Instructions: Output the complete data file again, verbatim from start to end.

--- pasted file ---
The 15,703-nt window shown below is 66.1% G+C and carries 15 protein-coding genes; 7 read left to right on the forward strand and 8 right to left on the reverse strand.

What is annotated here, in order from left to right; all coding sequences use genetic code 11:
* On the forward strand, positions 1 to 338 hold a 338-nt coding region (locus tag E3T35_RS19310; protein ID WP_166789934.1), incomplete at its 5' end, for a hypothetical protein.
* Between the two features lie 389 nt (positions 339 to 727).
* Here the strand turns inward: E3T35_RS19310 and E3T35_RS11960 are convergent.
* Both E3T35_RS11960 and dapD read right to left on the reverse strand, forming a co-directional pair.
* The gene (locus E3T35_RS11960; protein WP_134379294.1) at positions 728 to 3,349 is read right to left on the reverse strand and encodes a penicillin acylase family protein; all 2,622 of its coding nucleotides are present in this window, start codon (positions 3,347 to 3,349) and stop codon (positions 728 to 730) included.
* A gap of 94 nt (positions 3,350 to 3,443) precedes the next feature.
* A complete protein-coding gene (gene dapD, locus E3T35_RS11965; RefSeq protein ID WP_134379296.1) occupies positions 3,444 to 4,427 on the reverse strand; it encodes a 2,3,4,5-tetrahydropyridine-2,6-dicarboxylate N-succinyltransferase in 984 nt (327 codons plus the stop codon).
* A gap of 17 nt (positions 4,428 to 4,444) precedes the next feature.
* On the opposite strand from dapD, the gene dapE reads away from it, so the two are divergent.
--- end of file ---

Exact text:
The 15,703-nt window shown below is 66.1% G+C and carries 15 protein-coding genes; 7 read left to right on the forward strand and 8 right to left on the reverse strand.

What is annotated here, in order from left to right; all coding sequences use genetic code 11:
* On the forward strand, positions 1 to 338 hold a 338-nt coding region (locus tag E3T35_RS19310; protein ID WP_166789934.1), incomplete at its 5' end, for a hypothetical protein.
* Between the two features lie 389 nt (positions 339 to 727).
* Here the strand turns inward: E3T35_RS19310 and E3T35_RS11960 are convergent.
* Both E3T35_RS11960 and dapD read right to left on the reverse strand, forming a co-directional pair.
* The gene (locus E3T35_RS11960; protein WP_134379294.1) at positions 728 to 3,349 is read right to left on the reverse strand and encodes a penicillin acylase family protein; all 2,622 of its coding nucleotides are present in this window, start codon (positions 3,347 to 3,349) and stop codon (positions 728 to 730) included.
* A gap of 94 nt (positions 3,350 to 3,443) precedes the next feature.
* A complete protein-coding gene (gene dapD, locus E3T35_RS11965; RefSeq protein ID WP_134379296.1) occupies positions 3,444 to 4,427 on the reverse strand; it encodes a 2,3,4,5-tetrahydropyridine-2,6-dicarboxylate N-succinyltransferase in 984 nt (327 codons plus the stop codon).
* A gap of 17 nt (positions 4,428 to 4,444) precedes the next feature.
* On the opposite strand from dapD, the gene dapE reads away from it, so the two are divergent.